Still, directed doesn’t mean a match. Just because you have an organ doesn’t mean it will work inside a particular individual. For heart donation, the organ’s size, blood type, geographic distance from the recipient and other factors must all line up. For instance, no more than four hours can pass from the moment doctors clamp the aorta to the time the heart is transplanted.

The distance between New Orleans and Richmond was on the “very edge” of feasibility, Flattery said. A direct, private flight from New Orleans to Richmond can take two hours, 15 minutes. “Everything has to line up,” she said. “A lot of things can happen: Weather. COVID. There’s a lot of things getting in the way.”

So while optimistic, Flattery told David not to get his hopes up.

But as it turned out, they were a match — the same size heart, the same blood type —and a heart in good condition from a guy about his age.

“I couldn’t believe it,” David said.

Preparing for the transplant

There comes a time when a donor’s family must leave their loved one. Patricia and Sarah flew back to Richmond two days after they arrived in New Orleans.

Meanwhile, Dr. Vigneshwar Kasirajan, heart transplant surgeon and VCU Health chair of the Department of Surgery, flew to New Orleans to examine Jon’s heart. Even though a match, surgeons have the final say.

In New Orleans, Kasirajan cleared the heart for transplant and hopped a med-flight helicopter to the airport, taking Jon’s heart with him. He then flew by private jet back to Richmond. While the surgeon was in the air, David was prepped for surgery.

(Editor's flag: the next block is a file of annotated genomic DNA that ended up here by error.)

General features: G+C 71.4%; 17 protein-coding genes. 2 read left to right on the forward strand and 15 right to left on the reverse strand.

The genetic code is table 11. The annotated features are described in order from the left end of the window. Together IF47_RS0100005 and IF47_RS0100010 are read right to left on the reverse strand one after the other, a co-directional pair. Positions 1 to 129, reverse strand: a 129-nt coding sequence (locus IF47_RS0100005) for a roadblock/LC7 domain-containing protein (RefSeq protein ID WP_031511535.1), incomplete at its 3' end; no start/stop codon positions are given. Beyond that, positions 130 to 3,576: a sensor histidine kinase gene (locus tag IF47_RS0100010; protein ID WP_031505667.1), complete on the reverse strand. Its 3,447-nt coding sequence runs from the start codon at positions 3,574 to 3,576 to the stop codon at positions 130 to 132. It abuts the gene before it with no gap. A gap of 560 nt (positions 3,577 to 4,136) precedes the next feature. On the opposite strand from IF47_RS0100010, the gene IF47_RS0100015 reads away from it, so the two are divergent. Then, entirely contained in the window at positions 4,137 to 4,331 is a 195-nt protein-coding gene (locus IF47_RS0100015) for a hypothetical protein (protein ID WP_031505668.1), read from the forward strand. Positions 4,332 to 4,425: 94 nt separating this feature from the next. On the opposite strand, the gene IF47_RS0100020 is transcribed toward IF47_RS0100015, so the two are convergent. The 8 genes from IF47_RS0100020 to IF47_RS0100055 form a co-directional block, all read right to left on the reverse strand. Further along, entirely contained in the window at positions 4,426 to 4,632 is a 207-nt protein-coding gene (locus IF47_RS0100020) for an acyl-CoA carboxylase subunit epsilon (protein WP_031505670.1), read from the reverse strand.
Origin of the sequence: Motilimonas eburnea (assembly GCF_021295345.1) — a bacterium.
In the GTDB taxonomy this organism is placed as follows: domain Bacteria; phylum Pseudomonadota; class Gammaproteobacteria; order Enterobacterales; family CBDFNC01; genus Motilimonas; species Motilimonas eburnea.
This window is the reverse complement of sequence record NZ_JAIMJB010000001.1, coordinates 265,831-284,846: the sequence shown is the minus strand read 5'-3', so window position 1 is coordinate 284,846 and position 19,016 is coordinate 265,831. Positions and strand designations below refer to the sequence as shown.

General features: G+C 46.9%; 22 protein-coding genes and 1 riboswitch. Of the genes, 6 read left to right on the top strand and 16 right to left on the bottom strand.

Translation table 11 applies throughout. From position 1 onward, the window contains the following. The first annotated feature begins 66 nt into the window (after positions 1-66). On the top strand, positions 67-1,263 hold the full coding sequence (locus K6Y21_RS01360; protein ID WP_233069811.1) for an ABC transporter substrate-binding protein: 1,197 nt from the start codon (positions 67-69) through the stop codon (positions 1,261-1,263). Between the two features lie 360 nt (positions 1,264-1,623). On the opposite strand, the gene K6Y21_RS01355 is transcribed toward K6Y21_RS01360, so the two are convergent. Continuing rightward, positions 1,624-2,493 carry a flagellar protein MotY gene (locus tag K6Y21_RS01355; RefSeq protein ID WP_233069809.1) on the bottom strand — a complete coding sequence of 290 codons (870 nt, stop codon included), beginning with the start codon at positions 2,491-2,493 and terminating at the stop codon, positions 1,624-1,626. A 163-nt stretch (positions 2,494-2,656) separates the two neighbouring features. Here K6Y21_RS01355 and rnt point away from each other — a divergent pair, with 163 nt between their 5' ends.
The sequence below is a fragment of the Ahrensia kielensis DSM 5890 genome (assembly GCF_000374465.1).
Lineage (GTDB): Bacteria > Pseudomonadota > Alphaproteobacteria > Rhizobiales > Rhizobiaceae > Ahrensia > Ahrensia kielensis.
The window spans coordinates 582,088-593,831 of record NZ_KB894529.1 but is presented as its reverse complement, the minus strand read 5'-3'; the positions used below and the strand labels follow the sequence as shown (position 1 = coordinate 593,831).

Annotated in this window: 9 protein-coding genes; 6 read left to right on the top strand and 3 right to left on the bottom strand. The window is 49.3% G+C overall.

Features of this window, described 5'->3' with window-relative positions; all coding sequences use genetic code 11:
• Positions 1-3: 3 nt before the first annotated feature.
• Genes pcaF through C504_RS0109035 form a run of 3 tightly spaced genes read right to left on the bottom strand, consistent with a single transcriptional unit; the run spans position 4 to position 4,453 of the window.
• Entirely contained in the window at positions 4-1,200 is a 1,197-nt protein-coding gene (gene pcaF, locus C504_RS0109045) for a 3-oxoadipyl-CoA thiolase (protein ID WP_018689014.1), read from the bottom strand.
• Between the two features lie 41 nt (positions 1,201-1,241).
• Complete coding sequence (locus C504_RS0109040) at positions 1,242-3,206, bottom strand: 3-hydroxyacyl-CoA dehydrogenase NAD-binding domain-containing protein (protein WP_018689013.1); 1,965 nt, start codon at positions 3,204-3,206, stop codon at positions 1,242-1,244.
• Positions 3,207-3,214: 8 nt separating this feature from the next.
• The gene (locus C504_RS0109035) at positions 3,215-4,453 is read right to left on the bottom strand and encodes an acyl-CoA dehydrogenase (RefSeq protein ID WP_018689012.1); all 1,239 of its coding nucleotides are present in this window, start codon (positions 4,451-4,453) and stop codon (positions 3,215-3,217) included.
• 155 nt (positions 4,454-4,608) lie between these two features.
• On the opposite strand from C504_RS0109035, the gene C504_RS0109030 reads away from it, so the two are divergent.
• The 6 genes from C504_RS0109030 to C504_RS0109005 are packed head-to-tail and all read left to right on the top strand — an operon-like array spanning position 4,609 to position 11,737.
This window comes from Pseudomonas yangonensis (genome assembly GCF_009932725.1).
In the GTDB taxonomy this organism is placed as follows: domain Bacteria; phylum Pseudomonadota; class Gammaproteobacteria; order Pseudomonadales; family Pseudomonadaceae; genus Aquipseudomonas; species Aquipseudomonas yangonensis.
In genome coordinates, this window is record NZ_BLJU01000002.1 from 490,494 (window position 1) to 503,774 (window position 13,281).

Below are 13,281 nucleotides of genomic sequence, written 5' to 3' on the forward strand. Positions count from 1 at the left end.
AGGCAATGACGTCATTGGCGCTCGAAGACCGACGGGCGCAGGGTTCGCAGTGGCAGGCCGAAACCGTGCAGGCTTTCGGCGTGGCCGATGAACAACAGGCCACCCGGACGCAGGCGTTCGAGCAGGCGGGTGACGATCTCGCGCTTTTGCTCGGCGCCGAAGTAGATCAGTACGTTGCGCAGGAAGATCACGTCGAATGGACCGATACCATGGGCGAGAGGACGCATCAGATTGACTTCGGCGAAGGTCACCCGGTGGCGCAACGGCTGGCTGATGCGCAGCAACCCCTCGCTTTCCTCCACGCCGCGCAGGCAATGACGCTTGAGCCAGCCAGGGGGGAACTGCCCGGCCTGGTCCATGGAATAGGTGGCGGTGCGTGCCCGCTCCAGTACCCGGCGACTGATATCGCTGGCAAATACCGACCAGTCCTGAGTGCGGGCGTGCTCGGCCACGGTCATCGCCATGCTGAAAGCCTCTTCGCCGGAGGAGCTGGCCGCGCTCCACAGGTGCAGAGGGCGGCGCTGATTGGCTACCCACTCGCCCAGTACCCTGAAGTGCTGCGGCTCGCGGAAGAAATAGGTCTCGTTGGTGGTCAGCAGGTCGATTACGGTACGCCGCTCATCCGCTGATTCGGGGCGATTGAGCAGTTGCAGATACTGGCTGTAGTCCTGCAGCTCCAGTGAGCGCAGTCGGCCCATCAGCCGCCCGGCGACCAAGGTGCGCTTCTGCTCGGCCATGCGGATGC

Transplant recipients rarely know the identity of their donor at the time of transplant. That is not the case with directed donation.

David and Sarah texted before David’s surgery May 30, and she kept abreast of his progress. Dr. Mohammed Quader led the transplant team, and David became one of 3,658 people in the United States who had heart transplants last year.

A bittersweet gift

“It's a very weird feeling to know that the heart in your body was in someone who is gone,” David said. “Knowing I have someone else’s heart puts a little weight on my shoulders. I’m trying do more with my life these days than I had in the past. It’s a second lease on life, you know?”

Patricia is grateful Jon’s heart was given to a family friend in need — and that Jon’s heart is back home in Richmond. The families met for the first time at David’s home on May 27, 2021, the one-year anniversary of Jon’s death.

“The fact that David has two very young daughters and a lovely wife, and that Jonathan was part of keeping that family intact — I think he would be very grateful,” Patricia said.

David sent the Faris family a copy of his post-transplant electrocardiogram — which he had made into a Christmas ornament.

“Donating the heart to David was one of the few bright, redeeming things that happened during that time,” Sarah said. “The organ donation process is structured in a way that is purely about the goodness of giving. It was good to feel like I was a part of something positive.”